A growing pro-life contingent of the B.C. Teachers’ Federation (BCTF) is opposing the most recent pro-abortion proposals of the Federation. In an attempt to uphold the individual rights of pro-life teachers, the B.C. Teachers for Life (BCTFL) is working hard in the hopes that lobbying, letter-writing and increased representation will reverse the federation’s pro-abortion direction.
The BCTF’s pro-abortion stand, embodied in the Surrey Motion, Resolution 121, has brought much emotion to the divided BCTF. Briefly, the Surrey Motion states that “the BCTF recognizes that a crisis of access to abortion services exists in the province…The BCTF supports the establishment of free-standing abortion clinics…”
One immediately wonders what business the BCTF has in taking a stand on the abortion issue. Readers of the Surrey Leader wrote in to express their own puzzlement. As one reader put it, “I fail to see why teachers, as a body, should get involved in pro-abortion activities.” Or, as a concerned mother asked, “Please teachers, stick to teaching the basics and stay out of abortion politics. It really has nothing to do with teaching.”
Others know how the BCTF justifies this “crisis of access” statement. After all, B.C. has the highest abortion rate pf any Canadian province. (N.W.T. the highest in Canada.) And they question the BCTF’s supporting statement that “the present hospital system (of performing abortions) is…unnecessarily dangerous…(and) increases the risk of medical complications and causes damage to women’s physical and mental health.” Medically speaking, this is nonsense in this day, since a pregnancy is very rarely (if ever) a physical danger.
There are also paradoxical aspects to this whole issue. Most obvious is the bizarre practice whereby teachers would sponsor and support the killing of children. Removing one’s future clientele is rarely good business practice.
Aside from this questionable involvement in abortion politics, the issue of obligatory membership to the BCTF looms large. There is much concern expressed over the possible use of funds to support such causes as Concerned Citizens for Choice on Abortion (CCCA). According to Lila Stanford, president of BCTFL, “some teachers generally feel their consciences have been tried.”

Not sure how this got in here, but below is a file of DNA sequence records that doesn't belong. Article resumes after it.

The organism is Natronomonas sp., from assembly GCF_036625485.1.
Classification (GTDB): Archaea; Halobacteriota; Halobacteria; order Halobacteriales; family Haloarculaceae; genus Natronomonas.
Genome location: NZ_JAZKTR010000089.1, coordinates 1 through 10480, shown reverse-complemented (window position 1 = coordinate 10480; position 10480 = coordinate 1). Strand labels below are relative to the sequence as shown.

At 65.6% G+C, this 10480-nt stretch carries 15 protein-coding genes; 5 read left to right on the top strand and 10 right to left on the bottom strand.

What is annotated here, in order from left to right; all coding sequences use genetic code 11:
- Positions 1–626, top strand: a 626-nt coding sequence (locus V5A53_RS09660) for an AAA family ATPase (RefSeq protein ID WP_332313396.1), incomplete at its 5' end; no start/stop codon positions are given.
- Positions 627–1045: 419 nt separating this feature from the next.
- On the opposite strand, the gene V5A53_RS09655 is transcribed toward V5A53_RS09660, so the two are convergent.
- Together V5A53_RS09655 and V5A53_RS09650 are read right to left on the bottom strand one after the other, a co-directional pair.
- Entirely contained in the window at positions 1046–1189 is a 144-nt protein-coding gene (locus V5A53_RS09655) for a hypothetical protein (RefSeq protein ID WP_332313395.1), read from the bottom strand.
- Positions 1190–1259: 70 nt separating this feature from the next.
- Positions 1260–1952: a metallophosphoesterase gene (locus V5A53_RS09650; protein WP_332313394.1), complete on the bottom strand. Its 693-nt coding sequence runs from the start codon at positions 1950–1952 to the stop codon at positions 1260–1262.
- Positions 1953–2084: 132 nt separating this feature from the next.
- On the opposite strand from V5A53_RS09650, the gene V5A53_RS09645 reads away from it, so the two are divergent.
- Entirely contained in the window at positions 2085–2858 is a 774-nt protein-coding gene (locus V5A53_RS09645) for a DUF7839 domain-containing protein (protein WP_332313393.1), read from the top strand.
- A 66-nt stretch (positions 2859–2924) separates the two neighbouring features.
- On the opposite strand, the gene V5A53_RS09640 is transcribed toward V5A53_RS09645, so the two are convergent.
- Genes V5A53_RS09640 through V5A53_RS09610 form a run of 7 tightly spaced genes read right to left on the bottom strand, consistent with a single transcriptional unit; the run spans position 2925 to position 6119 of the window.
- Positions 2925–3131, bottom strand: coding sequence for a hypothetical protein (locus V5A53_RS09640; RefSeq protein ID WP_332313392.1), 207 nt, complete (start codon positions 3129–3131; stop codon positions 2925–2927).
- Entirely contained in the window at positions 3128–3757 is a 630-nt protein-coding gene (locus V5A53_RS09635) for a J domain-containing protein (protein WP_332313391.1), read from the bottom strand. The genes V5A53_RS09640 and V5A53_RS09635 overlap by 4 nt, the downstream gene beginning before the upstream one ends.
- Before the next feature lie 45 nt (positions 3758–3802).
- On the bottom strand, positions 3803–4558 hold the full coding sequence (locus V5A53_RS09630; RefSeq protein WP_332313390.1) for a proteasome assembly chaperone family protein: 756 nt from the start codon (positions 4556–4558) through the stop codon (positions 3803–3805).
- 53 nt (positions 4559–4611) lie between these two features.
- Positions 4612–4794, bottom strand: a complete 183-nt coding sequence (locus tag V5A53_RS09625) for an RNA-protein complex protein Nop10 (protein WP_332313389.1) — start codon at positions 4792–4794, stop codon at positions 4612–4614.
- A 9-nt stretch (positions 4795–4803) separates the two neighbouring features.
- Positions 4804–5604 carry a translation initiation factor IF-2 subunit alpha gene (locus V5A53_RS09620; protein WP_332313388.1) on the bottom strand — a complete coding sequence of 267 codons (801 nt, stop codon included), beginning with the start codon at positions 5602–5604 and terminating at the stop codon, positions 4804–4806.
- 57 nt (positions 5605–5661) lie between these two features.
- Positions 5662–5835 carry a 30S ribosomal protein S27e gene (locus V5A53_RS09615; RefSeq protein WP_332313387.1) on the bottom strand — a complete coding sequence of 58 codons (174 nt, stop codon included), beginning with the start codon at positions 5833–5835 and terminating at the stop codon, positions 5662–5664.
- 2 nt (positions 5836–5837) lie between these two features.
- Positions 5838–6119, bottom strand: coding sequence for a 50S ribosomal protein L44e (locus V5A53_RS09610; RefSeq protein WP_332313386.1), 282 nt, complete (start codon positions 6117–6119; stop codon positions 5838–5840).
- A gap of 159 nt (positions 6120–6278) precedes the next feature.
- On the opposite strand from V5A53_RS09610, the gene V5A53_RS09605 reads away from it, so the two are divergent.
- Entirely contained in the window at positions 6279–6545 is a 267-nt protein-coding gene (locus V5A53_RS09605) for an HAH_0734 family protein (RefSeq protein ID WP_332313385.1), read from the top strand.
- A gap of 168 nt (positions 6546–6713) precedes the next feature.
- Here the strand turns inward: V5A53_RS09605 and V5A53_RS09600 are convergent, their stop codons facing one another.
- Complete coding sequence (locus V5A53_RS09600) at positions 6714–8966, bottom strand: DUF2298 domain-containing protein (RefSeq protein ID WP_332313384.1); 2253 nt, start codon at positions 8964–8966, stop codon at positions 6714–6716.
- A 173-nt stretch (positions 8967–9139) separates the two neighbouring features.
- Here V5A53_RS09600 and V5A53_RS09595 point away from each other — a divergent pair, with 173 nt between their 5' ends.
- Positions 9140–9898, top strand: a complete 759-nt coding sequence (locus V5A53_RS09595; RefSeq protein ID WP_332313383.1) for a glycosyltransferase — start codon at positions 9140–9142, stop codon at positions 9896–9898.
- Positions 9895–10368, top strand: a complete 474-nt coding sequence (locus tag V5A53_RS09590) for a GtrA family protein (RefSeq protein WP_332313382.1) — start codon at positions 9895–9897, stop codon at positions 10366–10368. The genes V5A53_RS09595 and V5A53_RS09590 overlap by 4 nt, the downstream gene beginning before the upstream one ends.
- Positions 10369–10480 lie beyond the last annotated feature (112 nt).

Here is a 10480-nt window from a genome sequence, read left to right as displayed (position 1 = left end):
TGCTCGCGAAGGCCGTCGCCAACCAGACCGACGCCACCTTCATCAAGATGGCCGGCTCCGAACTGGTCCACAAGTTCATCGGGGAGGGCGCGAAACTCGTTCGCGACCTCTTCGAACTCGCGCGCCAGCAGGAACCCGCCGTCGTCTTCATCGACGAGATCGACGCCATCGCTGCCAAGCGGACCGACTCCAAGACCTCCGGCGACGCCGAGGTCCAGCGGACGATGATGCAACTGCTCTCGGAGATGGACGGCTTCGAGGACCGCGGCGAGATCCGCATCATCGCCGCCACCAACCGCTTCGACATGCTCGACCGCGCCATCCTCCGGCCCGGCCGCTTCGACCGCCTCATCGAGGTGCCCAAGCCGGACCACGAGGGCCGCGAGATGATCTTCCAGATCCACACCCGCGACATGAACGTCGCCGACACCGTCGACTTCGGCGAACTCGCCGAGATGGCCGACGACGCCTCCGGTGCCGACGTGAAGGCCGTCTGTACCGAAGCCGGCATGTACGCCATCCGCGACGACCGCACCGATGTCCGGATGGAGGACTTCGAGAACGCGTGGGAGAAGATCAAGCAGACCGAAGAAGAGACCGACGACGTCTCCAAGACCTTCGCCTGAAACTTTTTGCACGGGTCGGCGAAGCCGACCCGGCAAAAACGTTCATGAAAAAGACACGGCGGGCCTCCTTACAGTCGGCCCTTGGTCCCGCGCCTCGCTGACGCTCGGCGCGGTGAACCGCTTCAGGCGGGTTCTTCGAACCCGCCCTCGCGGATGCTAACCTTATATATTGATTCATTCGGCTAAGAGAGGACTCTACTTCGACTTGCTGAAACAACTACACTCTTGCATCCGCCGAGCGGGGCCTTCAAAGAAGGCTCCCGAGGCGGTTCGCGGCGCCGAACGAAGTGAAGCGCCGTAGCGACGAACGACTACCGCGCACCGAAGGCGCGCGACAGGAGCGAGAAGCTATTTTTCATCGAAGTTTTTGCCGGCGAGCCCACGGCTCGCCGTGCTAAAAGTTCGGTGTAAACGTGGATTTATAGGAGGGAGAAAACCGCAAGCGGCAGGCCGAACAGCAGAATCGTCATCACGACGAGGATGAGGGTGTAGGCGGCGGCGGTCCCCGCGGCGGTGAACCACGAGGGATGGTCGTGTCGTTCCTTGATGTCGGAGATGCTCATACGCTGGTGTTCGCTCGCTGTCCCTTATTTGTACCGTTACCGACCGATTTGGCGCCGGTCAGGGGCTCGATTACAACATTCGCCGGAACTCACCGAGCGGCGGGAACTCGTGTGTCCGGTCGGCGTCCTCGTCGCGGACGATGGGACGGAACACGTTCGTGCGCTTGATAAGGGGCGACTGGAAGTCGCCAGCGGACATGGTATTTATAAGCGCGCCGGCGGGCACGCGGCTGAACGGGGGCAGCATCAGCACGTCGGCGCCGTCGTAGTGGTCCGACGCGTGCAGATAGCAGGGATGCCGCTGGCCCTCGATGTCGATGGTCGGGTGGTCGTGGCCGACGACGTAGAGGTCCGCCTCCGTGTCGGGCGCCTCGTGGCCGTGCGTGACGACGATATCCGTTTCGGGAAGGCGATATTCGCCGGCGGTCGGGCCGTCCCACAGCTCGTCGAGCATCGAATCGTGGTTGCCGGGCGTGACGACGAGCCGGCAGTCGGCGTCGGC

The BCTF has sponsored many positive changes to the benefit of the membership as a whole. But, as the abortion issue takes a more and more prominent position in the BCTF’s agenda, it seems clear that obligatory membership is no longer feasible. As one retired B.C. teacher points out, “Now that the executive takes upon itself to advocate the right of choice to kill another human being before birth, (I) feel that the teachers in favor of life should not be forced to pay fees to bring this about.” It seems that the executive has arbitrarily decided to associate its members with the CCCA, and to spend its members’ money on a free-standing abortion clinic.
Elsie McMurphy, President of the BCTF, claims that the federation “has never given money to CCCA for this (free-standing abortion clinics) or any other project. She does, however, go on to say that BCTF is a CCCA endorser.
This is more than an issue exclusively for pro-lifers. Many are offended by other causes supported by union dues. A solution may lie in the outcome of the Baldwin vs. BCGEU court case. Charles Baldwin is seeking to establish for union members the individual freedom of responsible expression, conscience, belief, thought and association through their elective use of dues’ monies.